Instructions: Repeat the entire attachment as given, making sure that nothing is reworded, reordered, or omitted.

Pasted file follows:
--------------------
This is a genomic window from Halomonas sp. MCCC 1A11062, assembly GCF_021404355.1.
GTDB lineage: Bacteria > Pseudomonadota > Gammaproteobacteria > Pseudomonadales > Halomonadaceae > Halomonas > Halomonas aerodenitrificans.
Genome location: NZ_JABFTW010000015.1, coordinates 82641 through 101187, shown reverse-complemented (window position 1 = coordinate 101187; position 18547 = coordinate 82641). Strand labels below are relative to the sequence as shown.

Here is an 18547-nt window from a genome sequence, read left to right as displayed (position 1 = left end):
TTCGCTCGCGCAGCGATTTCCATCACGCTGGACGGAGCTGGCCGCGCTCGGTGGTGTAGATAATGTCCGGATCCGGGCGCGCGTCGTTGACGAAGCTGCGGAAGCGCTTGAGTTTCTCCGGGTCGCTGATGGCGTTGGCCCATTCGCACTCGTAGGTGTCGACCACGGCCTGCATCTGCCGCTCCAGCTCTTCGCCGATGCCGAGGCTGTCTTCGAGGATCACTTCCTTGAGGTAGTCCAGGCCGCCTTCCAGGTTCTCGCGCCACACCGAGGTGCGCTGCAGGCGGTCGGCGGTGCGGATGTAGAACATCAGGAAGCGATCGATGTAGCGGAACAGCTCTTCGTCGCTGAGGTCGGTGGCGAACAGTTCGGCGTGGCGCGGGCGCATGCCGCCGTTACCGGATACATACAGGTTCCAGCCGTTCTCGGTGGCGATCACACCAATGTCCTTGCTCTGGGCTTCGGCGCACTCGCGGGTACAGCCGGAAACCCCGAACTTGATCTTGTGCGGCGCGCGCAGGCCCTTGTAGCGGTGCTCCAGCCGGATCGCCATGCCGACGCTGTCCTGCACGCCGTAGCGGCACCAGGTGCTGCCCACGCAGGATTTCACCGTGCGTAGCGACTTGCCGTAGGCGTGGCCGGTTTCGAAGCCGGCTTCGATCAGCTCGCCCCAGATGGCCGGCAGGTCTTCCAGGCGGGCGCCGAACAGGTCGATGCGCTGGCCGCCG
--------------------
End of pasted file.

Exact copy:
This is a genomic window from Halomonas sp. MCCC 1A11062, assembly GCF_021404355.1.
GTDB lineage: Bacteria > Pseudomonadota > Gammaproteobacteria > Pseudomonadales > Halomonadaceae > Halomonas > Halomonas aerodenitrificans.
Genome location: NZ_JABFTW010000015.1, coordinates 82641 through 101187, shown reverse-complemented (window position 1 = coordinate 101187; position 18547 = coordinate 82641). Strand labels below are relative to the sequence as shown.

Here is an 18547-nt window from a genome sequence, read left to right as displayed (position 1 = left end):
TTCGCTCGCGCAGCGATTTCCATCACGCTGGACGGAGCTGGCCGCGCTCGGTGGTGTAGATAATGTCCGGATCCGGGCGCGCGTCGTTGACGAAGCTGCGGAAGCGCTTGAGTTTCTCCGGGTCGCTGATGGCGTTGGCCCATTCGCACTCGTAGGTGTCGACCACGGCCTGCATCTGCCGCTCCAGCTCTTCGCCGATGCCGAGGCTGTCTTCGAGGATCACTTCCTTGAGGTAGTCCAGGCCGCCTTCCAGGTTCTCGCGCCACACCGAGGTGCGCTGCAGGCGGTCGGCGGTGCGGATGTAGAACATCAGGAAGCGATCGATGTAGCGGAACAGCTCTTCGTCGCTGAGGTCGGTGGCGAACAGTTCGGCGTGGCGCGGGCGCATGCCGCCGTTACCGGATACATACAGGTTCCAGCCGTTCTCGGTGGCGATCACACCAATGTCCTTGCTCTGGGCTTCGGCGCACTCGCGGGTACAGCCGGAAACCCCGAACTTGATCTTGTGCGGCGCGCGCAGGCCCTTGTAGCGGTGCTCCAGCCGGATCGCCATGCCGACGCTGTCCTGCACGCCGTAGCGGCACCAGGTGCTGCCCACGCAGGATTTCACCGTGCGTAGCGACTTGCCGTAGGCGTGGCCGGTTTCGAAGCCGGCTTCGATCAGCTCGCCCCAGATGGCCGGCAGGTCTTCCAGGCGGGCGCCGAACAGGTCGATGCGCTGGCCGCCG